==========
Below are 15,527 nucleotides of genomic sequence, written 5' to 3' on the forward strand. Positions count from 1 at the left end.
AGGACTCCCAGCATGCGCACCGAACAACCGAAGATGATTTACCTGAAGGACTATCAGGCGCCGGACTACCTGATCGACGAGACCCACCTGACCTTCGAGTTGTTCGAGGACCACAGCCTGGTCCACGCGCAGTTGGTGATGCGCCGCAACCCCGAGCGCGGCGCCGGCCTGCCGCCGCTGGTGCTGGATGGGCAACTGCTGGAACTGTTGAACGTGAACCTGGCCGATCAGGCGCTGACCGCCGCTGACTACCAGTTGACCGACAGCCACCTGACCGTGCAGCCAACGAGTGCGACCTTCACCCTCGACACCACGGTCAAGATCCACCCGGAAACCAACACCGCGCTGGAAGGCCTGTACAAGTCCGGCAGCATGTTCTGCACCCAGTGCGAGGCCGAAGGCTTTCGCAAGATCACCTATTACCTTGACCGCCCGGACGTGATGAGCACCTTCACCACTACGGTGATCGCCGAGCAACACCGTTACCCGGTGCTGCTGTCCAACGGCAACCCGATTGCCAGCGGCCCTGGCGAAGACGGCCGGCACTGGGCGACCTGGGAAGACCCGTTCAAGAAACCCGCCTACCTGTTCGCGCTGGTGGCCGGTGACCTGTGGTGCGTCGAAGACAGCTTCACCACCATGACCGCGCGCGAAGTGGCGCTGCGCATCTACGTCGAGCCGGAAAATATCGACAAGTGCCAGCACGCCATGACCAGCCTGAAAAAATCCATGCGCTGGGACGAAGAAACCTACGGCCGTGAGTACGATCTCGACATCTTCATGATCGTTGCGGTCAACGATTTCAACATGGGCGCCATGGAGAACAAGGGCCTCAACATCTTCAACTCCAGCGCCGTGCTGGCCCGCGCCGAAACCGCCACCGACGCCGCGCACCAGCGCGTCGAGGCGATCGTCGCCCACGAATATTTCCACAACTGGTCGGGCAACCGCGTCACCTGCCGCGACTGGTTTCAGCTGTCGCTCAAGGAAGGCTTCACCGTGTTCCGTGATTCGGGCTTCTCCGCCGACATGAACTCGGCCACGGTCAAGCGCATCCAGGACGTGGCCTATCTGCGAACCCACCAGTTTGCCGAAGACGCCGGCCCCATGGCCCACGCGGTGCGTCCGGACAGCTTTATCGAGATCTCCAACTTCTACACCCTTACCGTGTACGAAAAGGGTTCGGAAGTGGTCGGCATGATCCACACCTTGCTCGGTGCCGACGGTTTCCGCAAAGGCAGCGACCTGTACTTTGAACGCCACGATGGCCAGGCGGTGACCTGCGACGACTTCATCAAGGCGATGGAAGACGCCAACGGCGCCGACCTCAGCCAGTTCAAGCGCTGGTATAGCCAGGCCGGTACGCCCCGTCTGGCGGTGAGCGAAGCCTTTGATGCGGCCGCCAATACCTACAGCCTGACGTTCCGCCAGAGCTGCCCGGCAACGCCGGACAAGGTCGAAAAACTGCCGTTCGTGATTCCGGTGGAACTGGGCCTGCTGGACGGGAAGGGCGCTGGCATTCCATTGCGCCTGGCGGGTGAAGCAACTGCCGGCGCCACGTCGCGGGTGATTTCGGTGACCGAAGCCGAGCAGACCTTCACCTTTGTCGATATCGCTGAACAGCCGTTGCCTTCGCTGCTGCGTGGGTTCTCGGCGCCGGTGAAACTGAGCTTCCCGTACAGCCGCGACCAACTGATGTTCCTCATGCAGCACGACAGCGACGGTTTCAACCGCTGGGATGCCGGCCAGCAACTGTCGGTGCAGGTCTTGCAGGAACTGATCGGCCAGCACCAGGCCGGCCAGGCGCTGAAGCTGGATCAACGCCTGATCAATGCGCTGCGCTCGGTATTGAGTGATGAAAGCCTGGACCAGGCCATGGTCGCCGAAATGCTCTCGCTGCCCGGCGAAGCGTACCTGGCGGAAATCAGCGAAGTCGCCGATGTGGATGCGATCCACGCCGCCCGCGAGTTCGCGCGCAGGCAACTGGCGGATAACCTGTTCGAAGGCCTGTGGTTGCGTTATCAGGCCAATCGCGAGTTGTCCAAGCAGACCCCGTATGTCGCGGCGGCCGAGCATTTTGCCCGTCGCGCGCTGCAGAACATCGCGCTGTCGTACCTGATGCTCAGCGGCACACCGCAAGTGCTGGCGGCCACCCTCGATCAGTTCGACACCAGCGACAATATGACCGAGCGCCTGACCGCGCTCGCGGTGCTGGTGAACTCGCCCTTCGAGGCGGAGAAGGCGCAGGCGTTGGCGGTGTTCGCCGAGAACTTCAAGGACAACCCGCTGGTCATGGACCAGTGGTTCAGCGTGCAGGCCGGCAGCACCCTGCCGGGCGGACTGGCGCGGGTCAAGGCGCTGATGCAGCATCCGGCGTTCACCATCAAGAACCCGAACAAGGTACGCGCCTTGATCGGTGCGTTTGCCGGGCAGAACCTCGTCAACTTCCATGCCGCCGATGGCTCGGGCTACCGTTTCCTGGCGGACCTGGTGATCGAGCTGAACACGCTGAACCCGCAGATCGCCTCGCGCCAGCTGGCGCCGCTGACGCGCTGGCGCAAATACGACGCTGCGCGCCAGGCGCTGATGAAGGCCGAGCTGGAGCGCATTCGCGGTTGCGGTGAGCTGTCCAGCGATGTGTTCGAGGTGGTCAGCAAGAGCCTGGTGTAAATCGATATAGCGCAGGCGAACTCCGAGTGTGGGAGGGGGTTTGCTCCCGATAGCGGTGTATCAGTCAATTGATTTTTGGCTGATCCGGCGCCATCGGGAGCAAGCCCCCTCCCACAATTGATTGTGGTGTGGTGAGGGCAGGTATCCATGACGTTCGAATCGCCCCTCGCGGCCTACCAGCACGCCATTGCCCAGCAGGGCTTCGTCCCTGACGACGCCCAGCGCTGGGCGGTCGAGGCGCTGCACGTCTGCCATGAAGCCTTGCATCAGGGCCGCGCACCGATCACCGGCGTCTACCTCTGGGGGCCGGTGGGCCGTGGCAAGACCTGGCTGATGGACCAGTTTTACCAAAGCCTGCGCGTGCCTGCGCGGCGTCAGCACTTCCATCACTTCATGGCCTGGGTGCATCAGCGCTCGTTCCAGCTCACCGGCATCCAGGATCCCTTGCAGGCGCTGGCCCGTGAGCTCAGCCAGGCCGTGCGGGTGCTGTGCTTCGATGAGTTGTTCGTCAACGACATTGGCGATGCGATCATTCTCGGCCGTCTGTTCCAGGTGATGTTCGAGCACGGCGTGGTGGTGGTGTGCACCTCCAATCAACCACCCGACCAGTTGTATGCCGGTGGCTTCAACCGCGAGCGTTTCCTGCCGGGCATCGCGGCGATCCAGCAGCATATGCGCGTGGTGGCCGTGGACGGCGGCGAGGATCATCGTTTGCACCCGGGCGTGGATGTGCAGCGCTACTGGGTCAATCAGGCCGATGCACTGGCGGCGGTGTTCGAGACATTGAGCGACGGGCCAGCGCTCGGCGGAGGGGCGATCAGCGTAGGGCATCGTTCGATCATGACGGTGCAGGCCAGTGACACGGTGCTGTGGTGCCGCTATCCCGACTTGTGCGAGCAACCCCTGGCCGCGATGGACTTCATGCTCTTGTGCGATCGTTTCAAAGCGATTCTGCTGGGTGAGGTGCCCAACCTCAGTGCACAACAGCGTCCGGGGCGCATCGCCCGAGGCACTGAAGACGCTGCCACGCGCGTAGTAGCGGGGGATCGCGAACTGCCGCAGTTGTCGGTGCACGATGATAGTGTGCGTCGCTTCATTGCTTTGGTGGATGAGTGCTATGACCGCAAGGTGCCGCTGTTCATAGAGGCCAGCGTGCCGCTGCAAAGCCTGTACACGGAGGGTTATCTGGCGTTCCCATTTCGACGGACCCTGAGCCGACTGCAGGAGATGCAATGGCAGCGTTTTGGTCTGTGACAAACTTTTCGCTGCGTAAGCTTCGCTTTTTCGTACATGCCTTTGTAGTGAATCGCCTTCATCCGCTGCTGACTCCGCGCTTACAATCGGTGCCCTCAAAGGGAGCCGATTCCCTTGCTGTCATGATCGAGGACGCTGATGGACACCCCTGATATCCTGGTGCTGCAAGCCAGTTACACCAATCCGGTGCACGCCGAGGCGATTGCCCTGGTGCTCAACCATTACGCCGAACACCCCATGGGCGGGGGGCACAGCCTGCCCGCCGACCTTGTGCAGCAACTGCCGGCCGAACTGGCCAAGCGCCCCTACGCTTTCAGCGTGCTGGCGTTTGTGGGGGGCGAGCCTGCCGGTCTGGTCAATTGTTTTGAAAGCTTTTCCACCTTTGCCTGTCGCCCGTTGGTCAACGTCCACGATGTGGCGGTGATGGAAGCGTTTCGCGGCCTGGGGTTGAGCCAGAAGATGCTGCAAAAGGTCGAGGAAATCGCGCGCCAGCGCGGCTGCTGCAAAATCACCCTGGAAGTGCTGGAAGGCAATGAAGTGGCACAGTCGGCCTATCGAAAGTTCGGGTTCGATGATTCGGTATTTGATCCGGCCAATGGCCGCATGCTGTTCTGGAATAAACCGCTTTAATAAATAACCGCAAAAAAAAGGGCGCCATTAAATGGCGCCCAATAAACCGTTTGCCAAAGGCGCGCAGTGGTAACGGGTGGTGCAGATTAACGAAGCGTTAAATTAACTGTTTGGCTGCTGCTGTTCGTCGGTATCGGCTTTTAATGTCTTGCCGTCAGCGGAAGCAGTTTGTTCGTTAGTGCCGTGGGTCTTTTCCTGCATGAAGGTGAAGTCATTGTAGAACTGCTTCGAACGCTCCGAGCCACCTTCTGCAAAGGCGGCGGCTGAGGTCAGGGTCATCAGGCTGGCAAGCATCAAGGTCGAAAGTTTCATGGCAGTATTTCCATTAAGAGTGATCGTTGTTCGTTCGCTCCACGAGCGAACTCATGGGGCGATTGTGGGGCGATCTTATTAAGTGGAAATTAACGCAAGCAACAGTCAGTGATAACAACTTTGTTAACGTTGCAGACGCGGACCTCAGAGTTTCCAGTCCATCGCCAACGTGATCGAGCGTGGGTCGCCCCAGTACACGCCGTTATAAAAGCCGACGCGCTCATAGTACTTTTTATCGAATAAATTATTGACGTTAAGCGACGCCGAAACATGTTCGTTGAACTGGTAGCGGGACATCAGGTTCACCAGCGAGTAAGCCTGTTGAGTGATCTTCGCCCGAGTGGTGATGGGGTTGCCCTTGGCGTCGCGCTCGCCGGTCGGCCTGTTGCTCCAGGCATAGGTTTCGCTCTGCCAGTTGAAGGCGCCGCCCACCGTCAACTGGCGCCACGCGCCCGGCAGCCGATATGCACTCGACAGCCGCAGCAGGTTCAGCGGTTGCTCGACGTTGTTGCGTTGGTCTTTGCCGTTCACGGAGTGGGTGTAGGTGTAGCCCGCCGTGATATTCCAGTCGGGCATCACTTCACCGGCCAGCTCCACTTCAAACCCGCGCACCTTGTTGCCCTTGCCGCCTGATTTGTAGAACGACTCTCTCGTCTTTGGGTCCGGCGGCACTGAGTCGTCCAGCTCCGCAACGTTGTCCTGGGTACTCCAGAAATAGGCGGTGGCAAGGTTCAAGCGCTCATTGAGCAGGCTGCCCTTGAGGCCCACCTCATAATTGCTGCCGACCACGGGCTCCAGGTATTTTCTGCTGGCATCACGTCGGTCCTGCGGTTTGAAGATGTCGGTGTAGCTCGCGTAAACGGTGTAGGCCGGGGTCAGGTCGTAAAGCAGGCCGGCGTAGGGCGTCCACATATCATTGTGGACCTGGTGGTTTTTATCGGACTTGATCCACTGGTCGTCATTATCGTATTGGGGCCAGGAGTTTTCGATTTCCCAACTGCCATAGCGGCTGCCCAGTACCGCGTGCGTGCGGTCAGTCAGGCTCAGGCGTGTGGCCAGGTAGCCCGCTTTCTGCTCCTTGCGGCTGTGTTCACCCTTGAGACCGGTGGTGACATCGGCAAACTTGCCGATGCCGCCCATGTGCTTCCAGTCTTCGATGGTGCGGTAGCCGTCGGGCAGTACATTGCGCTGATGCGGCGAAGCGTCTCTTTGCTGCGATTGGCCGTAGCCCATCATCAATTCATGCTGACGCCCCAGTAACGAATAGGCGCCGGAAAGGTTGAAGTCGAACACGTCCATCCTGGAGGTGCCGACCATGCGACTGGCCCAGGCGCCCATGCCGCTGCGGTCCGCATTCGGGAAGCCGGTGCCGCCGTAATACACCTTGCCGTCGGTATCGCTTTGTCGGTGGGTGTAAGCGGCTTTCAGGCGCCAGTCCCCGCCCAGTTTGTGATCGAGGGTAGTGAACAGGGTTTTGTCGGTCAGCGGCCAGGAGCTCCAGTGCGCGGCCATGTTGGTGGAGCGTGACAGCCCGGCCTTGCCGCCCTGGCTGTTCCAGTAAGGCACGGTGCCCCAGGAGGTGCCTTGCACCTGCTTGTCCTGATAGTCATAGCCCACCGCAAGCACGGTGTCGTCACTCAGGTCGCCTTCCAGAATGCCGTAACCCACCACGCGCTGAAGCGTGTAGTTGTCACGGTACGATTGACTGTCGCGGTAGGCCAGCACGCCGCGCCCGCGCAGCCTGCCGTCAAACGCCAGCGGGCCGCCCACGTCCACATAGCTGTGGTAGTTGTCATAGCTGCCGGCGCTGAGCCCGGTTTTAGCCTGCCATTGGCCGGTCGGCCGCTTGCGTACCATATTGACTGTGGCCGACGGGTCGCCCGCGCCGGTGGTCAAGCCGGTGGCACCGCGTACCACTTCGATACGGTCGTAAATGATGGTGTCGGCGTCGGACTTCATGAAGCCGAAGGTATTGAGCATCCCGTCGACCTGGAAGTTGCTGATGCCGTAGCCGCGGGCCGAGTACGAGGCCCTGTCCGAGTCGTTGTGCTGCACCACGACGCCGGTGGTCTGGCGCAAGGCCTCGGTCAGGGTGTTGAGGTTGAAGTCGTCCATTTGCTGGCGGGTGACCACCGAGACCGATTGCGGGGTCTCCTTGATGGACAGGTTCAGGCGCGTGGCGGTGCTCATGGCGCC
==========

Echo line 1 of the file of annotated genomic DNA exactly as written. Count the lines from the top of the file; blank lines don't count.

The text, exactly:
Below are 15,527 nucleotides of genomic sequence, written 5' to 3' on the forward strand. Positions count from 1 at the left end.